When is the Best Time to Test for Ovulation?
To increase the effectiveness of ovulation tests, it's best to begin testing around day 11 of your menstrual cycle, or roughly 11 days after starting your period. Some women use online ovulation calculators to keep close track of their menstrual cycles [source: WomensHealth.gov].
Why test a few days before you expect to ovulate?
Since eggs typically survive for 24 hours or so after they're released, couples should prepare in advance for ovulation rather than miss this window of opportunity. Since a man's sperm can survive for up to 72 hours inside a woman -- almost 48 hours longer than an egg, having intercourse in the days before a woman expects to ovulate can bolster a couple's chances of conceiving.
It's also important to keep in mind that each test is different. Some look like popsicle sticks with simple symbols while others present results in a digital window. Thoroughly read the test's instructions before beginning.
In addition, make sure to understand the length of time you should expose the test to urine and how long you should wait before interpreting the results. It also helps to conduct tests at the same time of day for consistency and avoid diluting your urine by consuming large amounts of water.
Most ovulation tests include at least seven tests. Though prices vary, the average test costs between $10 and $20. Companies sell digital ovulation tests, which tend to be more expensive. Either way, most tests get the job done.
If you're uncomfortable urinating directly on a test, consider urinating into a single-use disposable cup (sold separately) and dipping the test in.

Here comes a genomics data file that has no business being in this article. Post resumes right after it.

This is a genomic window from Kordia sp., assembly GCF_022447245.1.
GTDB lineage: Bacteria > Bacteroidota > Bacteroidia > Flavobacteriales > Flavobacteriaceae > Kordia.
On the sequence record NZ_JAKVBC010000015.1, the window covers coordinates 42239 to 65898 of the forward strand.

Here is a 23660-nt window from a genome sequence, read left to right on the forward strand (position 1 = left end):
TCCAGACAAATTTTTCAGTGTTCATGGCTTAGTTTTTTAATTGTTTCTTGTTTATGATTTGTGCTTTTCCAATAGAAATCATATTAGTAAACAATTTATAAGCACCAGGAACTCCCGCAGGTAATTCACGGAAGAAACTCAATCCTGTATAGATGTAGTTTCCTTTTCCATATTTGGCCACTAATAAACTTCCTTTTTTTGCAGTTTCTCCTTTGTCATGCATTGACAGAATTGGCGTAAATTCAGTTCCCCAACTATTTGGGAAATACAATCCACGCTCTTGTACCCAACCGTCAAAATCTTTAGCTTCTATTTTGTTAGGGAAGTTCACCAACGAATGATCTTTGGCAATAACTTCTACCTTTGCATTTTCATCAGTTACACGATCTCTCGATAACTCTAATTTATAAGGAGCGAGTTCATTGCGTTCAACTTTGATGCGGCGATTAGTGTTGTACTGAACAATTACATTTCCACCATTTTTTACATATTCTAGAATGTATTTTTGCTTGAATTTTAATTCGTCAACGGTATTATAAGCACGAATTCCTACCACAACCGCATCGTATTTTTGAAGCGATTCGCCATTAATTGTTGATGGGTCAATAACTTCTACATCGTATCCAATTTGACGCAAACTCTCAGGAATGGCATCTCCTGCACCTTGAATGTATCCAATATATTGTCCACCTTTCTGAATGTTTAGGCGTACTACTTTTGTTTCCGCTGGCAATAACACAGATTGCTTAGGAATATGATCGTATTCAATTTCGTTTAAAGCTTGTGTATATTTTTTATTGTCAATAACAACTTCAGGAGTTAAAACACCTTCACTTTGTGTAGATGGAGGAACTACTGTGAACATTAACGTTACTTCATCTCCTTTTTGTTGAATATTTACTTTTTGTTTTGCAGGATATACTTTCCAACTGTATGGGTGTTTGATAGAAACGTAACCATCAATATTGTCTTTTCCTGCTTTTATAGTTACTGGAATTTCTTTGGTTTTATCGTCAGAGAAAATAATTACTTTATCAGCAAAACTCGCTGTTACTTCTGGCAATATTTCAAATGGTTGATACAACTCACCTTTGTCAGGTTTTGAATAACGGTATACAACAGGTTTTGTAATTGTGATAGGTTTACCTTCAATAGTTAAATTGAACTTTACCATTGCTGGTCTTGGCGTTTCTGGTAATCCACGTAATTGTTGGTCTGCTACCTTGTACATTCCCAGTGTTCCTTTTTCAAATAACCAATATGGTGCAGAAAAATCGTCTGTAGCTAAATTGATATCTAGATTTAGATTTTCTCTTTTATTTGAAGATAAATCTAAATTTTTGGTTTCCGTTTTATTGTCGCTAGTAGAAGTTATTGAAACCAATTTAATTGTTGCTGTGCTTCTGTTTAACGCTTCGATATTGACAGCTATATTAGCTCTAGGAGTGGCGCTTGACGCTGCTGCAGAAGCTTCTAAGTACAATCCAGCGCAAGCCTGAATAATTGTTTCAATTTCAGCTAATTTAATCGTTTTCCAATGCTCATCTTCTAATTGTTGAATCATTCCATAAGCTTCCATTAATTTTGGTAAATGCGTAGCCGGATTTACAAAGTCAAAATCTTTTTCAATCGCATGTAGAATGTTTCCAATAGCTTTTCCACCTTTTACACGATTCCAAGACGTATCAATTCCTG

For more information on ovulation tests, head over to the next page.
Learn more about ovulation in "The Ultimate Getting Pregnant Fast Guide: Everything You Need to Know to Optimize Ovulation and Get Pregnant Faster" by Kristina Duclos. HowStuffWorks picks related titles based on books we think you'll like. Should you choose to buy one, we'll receive a portion of the sale.
- American Pregnancy Association. "Ovulation Kits and Fertility Monitors." March 2005. (March 10, 2011).http://www.americanpregnancy.org/gettingpregnant/ovulationkits.html
- Mayo Clinic Staff. "Infertility." MayoClinic.com. June 27, 2009. (March 10, 2011).http://www.mayoclinic.com/health/infertility/DS00310/DSECTION=causes
- MedlinePlus. "LH Urine Test (Home Test)." Feb. 28, 2011. (March 8, 2011).http://www.nlm.nih.gov/medlineplus/ency/article/007062.htm
- MedlinePlus. "Menstruation." March 2, 2011. (March 9, 2011).http://www.nlm.nih.gov/medlineplus/menstruation.html
- U.S. Food & Drug Administration. "Ovulation (Saliva Test)." March 17, 2010. (March 9, 2011).http://www.fda.gov/MedicalDevices/ProductsandMedicalProcedures/InVitroDiagnostics/HomeUseTests/ucm126061.htm
- U.S. Food & Drug Administration. "Ovulation (Urine Test)." March 17, 2010. (March 9, 2011).http://www.fda.gov/MedicalDevices/ProductsandMedicalProcedures/InVitroDiagnostics/HomeUseTests/ucm126065.htm
- WomensHealth.gov. "Menstruation and the Menstrual Cycle." Oct. 21, 2009. (March 9, 2011).http://www.womenshealth.gov/faq/menstruation.cfm
- WomensHealth.gov. "Ovulation and Due Date Calculator." Sept. 27, 2010. (March 9, 2011).http://www.womenshealth.gov/pregnancy/mom-to-be-tools/ovulation-due-date-calc.cfm